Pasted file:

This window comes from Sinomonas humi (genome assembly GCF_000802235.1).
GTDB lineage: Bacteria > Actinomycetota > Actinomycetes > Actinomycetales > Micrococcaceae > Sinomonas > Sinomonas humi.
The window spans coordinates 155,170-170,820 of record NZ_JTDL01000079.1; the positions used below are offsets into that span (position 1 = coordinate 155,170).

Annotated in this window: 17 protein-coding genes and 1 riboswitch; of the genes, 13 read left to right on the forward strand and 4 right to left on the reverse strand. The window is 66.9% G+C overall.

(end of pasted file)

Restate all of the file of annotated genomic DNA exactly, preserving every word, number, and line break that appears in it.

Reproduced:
This window comes from Sinomonas humi (genome assembly GCF_000802235.1).
GTDB lineage: Bacteria > Actinomycetota > Actinomycetes > Actinomycetales > Micrococcaceae > Sinomonas > Sinomonas humi.
The window spans coordinates 155,170-170,820 of record NZ_JTDL01000079.1; the positions used below are offsets into that span (position 1 = coordinate 155,170).

Annotated in this window: 17 protein-coding genes and 1 riboswitch; of the genes, 13 read left to right on the forward strand and 4 right to left on the reverse strand. The window is 66.9% G+C overall.